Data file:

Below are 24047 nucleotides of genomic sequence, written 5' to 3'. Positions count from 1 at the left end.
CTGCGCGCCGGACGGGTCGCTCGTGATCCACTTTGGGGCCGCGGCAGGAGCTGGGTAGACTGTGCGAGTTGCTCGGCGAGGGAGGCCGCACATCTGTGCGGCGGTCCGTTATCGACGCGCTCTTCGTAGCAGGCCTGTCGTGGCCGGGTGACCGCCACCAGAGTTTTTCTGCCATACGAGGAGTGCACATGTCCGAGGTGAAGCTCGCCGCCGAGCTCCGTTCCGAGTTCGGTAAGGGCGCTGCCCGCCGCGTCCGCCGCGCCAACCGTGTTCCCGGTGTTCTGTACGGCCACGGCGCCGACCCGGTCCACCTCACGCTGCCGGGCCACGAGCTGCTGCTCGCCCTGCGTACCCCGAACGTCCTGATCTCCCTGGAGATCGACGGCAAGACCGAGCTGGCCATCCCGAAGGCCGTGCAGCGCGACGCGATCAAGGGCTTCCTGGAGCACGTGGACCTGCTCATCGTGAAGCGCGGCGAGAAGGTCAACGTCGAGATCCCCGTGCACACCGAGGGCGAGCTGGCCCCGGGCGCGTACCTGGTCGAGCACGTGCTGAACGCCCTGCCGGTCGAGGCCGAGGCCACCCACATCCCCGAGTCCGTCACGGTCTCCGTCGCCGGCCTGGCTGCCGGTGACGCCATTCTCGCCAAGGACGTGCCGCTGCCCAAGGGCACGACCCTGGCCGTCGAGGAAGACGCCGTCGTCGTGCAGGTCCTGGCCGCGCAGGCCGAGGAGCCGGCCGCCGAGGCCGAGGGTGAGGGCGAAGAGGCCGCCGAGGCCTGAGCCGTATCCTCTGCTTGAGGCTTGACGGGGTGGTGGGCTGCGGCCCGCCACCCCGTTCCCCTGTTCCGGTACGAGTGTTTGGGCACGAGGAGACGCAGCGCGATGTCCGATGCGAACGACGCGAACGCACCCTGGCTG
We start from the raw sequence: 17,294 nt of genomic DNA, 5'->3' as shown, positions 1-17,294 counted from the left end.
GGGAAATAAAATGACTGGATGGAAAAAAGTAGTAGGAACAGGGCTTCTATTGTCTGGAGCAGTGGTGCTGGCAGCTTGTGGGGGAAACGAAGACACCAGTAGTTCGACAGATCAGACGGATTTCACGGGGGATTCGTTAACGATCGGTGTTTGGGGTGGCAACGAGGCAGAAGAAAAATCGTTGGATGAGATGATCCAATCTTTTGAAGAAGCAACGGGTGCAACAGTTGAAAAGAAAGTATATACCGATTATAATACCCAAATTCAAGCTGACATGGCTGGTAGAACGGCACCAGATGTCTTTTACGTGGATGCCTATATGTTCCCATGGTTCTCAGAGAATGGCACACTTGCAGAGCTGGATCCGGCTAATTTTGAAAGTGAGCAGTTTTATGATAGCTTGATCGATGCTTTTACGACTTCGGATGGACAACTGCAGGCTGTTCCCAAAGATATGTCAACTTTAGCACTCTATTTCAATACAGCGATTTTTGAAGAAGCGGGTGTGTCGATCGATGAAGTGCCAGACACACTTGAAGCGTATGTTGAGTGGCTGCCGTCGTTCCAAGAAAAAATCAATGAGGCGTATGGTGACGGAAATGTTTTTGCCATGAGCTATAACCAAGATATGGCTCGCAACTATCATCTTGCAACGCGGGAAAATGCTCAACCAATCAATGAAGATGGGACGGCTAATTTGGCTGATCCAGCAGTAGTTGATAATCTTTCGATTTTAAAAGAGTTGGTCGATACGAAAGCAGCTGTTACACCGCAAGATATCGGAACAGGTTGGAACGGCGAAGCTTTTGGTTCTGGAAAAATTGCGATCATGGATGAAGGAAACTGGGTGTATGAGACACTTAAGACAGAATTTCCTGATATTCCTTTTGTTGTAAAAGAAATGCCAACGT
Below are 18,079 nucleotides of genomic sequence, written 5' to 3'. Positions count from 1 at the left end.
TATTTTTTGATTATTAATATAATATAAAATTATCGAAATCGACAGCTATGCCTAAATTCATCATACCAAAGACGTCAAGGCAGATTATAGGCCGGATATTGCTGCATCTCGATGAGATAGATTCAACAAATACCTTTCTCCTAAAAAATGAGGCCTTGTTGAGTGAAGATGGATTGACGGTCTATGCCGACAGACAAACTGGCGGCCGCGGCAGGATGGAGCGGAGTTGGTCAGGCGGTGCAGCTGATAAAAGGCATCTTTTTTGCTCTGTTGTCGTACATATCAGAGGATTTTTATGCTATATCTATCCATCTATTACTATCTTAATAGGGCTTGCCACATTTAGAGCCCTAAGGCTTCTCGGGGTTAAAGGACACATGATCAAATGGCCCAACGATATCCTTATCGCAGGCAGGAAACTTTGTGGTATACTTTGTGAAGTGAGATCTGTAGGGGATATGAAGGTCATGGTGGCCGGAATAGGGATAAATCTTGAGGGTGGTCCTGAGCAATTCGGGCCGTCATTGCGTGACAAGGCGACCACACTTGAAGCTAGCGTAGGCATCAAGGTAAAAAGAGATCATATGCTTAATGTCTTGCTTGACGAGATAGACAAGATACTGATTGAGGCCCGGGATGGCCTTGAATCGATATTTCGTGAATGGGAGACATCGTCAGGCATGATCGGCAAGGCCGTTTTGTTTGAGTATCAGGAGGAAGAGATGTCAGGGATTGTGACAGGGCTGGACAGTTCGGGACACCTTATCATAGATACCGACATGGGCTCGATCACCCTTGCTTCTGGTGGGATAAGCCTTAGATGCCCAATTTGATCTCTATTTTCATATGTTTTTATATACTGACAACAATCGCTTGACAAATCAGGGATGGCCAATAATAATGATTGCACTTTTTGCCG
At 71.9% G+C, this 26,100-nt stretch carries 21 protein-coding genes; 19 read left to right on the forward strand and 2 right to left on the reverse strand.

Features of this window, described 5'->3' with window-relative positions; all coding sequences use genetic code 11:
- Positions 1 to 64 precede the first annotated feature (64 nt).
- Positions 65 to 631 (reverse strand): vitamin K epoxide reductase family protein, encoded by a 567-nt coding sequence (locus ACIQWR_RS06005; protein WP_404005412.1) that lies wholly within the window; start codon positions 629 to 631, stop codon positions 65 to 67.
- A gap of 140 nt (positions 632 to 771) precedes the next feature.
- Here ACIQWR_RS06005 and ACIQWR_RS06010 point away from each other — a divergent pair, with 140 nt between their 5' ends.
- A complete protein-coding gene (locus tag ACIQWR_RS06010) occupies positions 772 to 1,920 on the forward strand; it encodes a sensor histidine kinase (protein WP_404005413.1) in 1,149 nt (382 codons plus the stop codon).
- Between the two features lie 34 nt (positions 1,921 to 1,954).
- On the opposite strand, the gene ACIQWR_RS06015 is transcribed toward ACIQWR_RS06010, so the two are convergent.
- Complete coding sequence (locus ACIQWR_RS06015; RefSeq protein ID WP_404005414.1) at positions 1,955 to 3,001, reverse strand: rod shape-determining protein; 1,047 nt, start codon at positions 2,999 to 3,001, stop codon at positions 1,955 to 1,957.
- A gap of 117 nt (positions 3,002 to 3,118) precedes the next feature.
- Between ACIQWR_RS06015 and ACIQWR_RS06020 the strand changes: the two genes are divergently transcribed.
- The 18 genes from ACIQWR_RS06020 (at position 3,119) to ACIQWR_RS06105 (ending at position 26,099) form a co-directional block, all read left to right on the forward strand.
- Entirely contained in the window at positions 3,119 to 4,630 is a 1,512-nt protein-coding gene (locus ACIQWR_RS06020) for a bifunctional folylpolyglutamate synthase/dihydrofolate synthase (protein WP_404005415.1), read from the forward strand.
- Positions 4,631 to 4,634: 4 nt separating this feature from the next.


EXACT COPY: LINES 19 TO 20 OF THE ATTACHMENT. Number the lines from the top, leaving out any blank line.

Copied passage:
- The 18 genes from ACIQWR_RS06020 (at position 3,119) to ACIQWR_RS06105 (ending at position 26,099) form a co-directional block, all read left to right on the forward strand.
- Entirely contained in the window at positions 3,119 to 4,630 is a 1,512-nt protein-coding gene (locus ACIQWR_RS06020) for a bifunctional folylpolyglutamate synthase/dihydrofolate synthase (protein WP_404005415.1), read from the forward strand.